School is back in full swing now and many parents have heard time and time again the importance of setting a good sleep schedule for kids.
But just because they fall asleep at the same time each night doesn't necessarily mean they're getting a good night's sleep.
Doctors are diagnosing more and more children with sleep disorders.
The National Sleep Foundation estimates about 20 percent of kids in the US snore occasionaly, 10 percent snore most nights.
If your child frequently snores and snores loudly, it may be a sign of a more serious sleep disorder, and may be impacting your child's ability to function normally during the day.
12-year old John Mitchell is sleeping soundly now, but that wasn't always the case.
John's mom Linda says "It must have been within the last year or so where he would sleep and he would start to snore a lot."
Worried that his snoring was a sign of something serious, Linda Mitchell took her son to see a pediatric pulmonogist.
Dr. Rupali Drewek, M.D. says "John came and had a lot of symptoms of obstructive sleep apnea. He had daytime symptoms, including sleepiness. He had poor level of functioning at school."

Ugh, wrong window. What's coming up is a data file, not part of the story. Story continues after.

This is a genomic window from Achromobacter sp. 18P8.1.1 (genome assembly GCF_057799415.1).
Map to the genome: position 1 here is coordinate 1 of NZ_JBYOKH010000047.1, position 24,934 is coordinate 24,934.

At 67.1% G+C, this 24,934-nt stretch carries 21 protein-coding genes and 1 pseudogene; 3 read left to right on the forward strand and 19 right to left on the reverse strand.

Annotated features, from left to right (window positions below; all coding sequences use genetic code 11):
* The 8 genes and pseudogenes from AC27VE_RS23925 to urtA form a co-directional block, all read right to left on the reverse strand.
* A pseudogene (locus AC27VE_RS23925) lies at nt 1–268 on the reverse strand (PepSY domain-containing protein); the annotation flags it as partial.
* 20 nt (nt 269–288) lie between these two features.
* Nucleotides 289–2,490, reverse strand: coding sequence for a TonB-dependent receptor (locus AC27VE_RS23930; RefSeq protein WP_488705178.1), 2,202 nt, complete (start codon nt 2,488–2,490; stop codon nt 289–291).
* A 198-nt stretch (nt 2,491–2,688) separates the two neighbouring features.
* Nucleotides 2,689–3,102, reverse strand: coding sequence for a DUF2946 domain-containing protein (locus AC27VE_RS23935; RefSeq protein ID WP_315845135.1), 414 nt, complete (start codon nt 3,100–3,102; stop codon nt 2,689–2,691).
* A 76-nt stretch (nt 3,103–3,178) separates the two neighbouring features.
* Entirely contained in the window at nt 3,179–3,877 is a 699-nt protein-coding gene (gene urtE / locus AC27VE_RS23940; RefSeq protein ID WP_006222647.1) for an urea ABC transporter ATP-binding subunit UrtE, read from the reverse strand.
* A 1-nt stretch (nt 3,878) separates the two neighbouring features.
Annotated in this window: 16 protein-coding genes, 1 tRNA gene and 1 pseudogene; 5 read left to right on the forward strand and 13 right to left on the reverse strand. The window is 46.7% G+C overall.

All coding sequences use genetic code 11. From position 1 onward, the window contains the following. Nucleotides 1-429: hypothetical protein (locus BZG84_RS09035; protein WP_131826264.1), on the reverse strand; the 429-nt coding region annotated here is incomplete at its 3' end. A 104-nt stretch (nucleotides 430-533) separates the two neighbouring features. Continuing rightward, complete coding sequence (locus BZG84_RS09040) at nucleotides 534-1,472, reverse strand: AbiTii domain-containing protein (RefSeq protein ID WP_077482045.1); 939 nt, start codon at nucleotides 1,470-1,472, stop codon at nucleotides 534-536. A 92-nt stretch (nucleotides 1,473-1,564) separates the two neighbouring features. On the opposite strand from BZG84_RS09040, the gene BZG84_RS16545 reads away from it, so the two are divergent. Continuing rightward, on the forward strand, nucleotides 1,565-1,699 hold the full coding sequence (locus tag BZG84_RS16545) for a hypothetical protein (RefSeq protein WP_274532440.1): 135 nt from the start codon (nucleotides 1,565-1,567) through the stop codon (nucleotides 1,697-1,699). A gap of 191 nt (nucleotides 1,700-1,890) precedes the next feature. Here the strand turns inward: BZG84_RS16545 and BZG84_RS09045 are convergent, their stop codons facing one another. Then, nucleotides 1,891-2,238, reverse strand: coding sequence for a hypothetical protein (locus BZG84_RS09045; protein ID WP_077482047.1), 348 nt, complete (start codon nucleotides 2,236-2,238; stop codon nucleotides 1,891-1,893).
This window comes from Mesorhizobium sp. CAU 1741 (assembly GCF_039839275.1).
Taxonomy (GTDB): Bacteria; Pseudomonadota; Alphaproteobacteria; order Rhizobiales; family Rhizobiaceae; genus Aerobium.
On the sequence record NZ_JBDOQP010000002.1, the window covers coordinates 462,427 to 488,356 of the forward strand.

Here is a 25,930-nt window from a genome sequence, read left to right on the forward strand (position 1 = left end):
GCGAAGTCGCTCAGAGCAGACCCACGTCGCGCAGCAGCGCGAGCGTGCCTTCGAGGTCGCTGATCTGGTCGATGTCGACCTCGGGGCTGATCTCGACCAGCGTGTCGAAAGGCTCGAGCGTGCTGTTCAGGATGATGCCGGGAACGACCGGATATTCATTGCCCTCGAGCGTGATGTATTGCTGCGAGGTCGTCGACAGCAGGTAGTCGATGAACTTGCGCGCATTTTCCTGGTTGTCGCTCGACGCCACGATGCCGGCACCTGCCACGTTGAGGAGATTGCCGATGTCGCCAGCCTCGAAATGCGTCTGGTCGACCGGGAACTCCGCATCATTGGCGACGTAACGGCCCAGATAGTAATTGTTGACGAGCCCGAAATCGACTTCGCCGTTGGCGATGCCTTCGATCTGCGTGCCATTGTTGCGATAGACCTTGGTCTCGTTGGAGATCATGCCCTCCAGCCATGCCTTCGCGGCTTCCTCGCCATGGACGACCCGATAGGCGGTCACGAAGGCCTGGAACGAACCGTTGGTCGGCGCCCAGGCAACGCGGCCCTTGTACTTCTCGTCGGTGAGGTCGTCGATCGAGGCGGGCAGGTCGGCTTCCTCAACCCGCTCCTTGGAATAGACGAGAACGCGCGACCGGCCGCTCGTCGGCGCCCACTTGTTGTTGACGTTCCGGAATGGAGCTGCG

To find out for sure if John had sleep apnea, Dr. Drewek had him come to a sleep clinic.
"We did see that he was having oxygenation problems at night due to his sleep disorder.", says Dr. Drewek.
While John's symptoms included sleepiness during the day, doctors say some kids may actually exhibit hyperactivity.
"A lot of kids who are diagnosed with ADHD were started on stimulants actually are misdiagnosed. And we uncover sleep disorders and once the sleep disorder is treated, the ADHD resolves."
Catching sleep disorders early is key.
"Undiagnosed obstructive sleep apnea for many years can lead to pulmonary hypertension and the cardiac side effects are something that can kill you.", that's according to Dr. Drewek.
John's catching his z's now with the help of a c-pap. The machine opens his airway and helps him breathe easier.
John says "I just wake up real refreshed and just wake up and getting ready for school."
And according to his mom, "I can see the benefit that he's, you know, experienced from it so I'm happy for him to have it."
She's also happy that her son is finally getting the rest he needs.
We mentioned daytime sleepiness as one of the symptoms of sleep apnea.
But headaches, irritability, aggressive behaviors, attention problems and poor academic performance are also signs.
Sleep needs, of course change with a child's age.
An infant for example, may sleep 18 hours a day.
By the time they're one, a toddler may sleep 15 hours.
Younger school age children need about 9 to 11 hours of sleep and teens need anywhere from 8 and a half to 9 and half hours of sleep.
But again, if your child snores each night.. And has a lot of trouble waking up in the morning, it may be time to talk with your doctor.